“I’m not doing anything.”
“You certainly aren’t. The school keeps calling me about your absences. Listen, Jimmy, I got another call.”
“Doesn’t matter. I got a call and I know what you’re doing.”
“Then why’d you ask?”
“I wanted you to tell me.”
He was still staring at the window.
“Your father will be here tonight, Jimmy.”
“Well, I won’t.”
“Yes, you will. I took your car keys.”
“No problem, I’ll call my buddies.”
“Your father wants to see you.”
That night he said, “Jimmy, I hope you remember what I told you.”
“Yeah, basketball’s bad.”
“It’s fine, but insignificant compared to studying.”
“Jimmy doesn’t even play basketball anymore.”
“That shows,” said his father. “And here you are, not even graduated from high school.”
“He’s not going to graduate unless he finishes his U.S government class and a couple of others.”
“I don’t need to graduate.”
“Jesus Christ, Jimmy, in America only future bums and convicts fail to graduate,” said his father. “And high school’s far less than the absolute minimum. You’ve got to be disciplined and learn to do something to support yourself.”
Jimmy did not understand bourgeois talk. Only the senior prom mattered. He had to convince Evelyn to be his date, and that was easy. She’d had a crush on him for years.
On prom night he wore a rented white tux, borrowed his mother’s black Cadillac, handed Evelyn a bright and fragrant bouquet, respectfully greeted her parents, opened the car door for her, got in the other side, reached for the floor, pulled up an open beer, and said: “You want one, too?”
Evelyn reluctantly took a sip of his, and they moved on to meet three other couples at a French restaurant. One of the girls had studied French four years and translated the menu and ordered for everyone. When she finished, Jimmy gallantly said, “And four bottles of champagne, the best.”
“Certainly, Monsieur – in three years,” said the waiter.
One of the guys later pulled out a flask and passed it around. Jimmy did not like the whiskey, and urged everyone to eat up so they could party.
Driving to the dance Jimmy drank three beers then filled his pockets and Evelyn’s purse with several cans and put an arm around her and escorted her into the community center ballroom decorated with wreaths and banners and filled with attractive couples who looked so mature. Jimmy chose a seat where he could watch Karla, her thick brown hair shining way down her back.
While Jimmy drank, the soulful band played for a group of primarily stiff and repetitious dancers who, when they loosened up, danced even worse. Eventually, Jimmy tried some slow moves on the floor, putting his arms around Evelyn’s neck, hugging her as he looked for Karla, who seemed unaware he was in the room. Late that night Jimmy went over to her table and said, “Madam, may I please have the next dance?”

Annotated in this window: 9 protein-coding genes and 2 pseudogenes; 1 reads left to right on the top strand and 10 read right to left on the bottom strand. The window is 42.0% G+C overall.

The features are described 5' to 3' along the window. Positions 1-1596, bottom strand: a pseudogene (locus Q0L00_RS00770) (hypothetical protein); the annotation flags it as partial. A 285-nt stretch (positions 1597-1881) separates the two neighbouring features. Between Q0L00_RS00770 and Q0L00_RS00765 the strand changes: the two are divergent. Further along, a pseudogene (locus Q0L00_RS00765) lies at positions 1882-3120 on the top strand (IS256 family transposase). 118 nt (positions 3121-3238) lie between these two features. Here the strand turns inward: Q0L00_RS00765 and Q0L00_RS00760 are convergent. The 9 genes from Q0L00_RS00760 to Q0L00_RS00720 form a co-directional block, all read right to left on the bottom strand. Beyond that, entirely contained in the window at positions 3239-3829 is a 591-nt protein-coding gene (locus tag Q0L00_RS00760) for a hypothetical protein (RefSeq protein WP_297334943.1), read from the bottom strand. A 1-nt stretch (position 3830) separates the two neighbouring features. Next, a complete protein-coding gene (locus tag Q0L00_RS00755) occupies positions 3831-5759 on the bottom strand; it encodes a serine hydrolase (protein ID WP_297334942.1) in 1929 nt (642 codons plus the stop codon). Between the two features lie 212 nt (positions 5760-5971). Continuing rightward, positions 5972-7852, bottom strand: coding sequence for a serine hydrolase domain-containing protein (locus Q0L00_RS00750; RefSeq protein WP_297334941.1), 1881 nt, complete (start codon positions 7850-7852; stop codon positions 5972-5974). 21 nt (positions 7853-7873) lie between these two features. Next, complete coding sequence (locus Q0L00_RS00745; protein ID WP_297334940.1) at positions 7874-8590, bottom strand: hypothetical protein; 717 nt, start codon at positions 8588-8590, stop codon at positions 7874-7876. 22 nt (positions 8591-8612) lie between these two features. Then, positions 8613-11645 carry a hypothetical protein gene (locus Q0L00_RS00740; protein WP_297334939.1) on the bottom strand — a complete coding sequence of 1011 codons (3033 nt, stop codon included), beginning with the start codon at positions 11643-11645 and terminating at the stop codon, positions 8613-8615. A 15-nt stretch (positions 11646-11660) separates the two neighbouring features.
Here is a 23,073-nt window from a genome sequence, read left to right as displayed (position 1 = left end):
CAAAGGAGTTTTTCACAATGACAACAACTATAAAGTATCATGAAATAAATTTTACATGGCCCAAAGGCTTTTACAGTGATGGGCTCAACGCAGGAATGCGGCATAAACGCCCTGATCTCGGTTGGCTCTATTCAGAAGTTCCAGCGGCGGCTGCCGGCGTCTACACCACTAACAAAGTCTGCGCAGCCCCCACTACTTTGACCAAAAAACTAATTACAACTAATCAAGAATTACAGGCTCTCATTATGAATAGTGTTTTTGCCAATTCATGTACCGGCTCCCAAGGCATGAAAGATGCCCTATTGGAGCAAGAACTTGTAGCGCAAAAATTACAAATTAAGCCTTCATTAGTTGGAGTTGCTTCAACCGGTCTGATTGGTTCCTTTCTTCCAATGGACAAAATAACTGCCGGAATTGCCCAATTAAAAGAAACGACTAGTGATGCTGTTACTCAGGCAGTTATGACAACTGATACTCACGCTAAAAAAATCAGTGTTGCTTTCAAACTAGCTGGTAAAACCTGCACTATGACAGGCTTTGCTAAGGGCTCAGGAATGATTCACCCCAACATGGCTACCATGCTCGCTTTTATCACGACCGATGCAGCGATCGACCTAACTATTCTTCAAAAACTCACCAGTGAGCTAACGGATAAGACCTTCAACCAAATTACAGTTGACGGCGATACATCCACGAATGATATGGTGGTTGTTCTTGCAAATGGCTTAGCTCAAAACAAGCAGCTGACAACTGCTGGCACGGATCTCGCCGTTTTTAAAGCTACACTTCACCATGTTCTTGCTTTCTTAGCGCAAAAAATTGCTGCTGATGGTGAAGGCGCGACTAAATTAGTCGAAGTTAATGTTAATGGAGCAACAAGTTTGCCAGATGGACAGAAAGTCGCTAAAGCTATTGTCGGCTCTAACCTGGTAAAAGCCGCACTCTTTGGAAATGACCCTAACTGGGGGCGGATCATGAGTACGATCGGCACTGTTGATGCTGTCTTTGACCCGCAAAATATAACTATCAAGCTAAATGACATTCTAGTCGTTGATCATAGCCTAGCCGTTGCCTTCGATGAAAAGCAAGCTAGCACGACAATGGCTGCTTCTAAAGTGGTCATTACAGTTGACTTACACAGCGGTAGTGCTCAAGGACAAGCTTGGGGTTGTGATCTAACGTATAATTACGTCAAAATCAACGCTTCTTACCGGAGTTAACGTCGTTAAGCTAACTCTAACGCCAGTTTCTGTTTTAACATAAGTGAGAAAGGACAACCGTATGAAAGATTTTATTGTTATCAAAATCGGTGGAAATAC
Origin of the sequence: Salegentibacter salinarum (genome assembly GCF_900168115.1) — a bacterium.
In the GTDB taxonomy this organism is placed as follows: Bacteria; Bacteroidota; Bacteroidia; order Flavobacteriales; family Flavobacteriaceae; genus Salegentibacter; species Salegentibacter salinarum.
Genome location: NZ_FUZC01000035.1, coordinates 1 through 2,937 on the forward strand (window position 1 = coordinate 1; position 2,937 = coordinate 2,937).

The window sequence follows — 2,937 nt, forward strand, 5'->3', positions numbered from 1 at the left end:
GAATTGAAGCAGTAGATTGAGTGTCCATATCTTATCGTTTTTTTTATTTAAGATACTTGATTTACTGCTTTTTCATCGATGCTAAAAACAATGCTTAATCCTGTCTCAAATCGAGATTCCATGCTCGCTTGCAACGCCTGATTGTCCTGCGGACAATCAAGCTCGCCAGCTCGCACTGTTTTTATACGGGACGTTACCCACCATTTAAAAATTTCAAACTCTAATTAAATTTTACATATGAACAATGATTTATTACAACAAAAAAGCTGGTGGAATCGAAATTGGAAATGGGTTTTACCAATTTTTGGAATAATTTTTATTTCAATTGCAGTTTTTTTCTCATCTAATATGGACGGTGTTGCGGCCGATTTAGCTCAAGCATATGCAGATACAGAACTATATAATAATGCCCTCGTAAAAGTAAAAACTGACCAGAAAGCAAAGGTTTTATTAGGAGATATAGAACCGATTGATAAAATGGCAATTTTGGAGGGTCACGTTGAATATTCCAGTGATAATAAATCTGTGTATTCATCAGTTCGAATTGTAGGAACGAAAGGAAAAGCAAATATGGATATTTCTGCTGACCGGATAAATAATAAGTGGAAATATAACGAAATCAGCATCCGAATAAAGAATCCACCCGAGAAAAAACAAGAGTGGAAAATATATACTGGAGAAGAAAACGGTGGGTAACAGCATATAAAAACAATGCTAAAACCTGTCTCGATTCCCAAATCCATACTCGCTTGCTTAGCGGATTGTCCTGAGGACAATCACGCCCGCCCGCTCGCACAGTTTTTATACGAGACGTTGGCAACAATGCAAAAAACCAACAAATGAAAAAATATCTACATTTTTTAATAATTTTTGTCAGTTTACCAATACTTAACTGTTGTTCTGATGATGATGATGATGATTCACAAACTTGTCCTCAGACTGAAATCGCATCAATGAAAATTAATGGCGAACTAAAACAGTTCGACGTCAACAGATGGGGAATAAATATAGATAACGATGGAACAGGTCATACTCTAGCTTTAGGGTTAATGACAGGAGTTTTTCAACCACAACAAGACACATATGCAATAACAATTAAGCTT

“No, thank you.”
“Come on, just one.”
“No means no, Barton,” said the debater.
“Shut your mouth, punk.”
“Jimmy, go sit down,” Karla said.
“I don’t wanna sit. I wanna dance with you.”
The debater stood up fast and Jimmy punched him in the nose.
Security guards rushed in and grabbed Jimmy and were going to call the police but Jimmy and his buddies convinced them he’d only acted to defend himself. And perhaps he had.
Karla ministered to and kissed her new boyfriend before helping him up and leading him away.
* * *
A few weeks later Jimmy’s father was sitting next to Jimmy’s former coach and across from Jimmy and his mother.
“Jimmy, this is the most humiliating experience of my life,” his father said.
“One of my worst, too,” said the coach. “You have so much promise. It just burns me you threw away scholarship offers. But don’t give up. I’ve already talked to the coach at City College. If you take classes this summer and get your diploma, he thinks you can earn a starting spot. He wants to see you the first day of school.”
“Yeah, but I don’t want to see him.”
“You’d better be interested, at least in school, or you’ll be living on the goddamn streets,” said his father.
“That’s right, Jimmy,” said his mother.
“Don’t worry, I’m not leaving.”
“Jimmy, and your mother agrees with me on this, you won’t be permitted to live here and do nothing, to drink and god knows what else. You’ve either got to go to school or get a job. In fact, we may require you to do both.”
“They’re right, Jimmy,” said the coach. “And will you please get back in the gym?”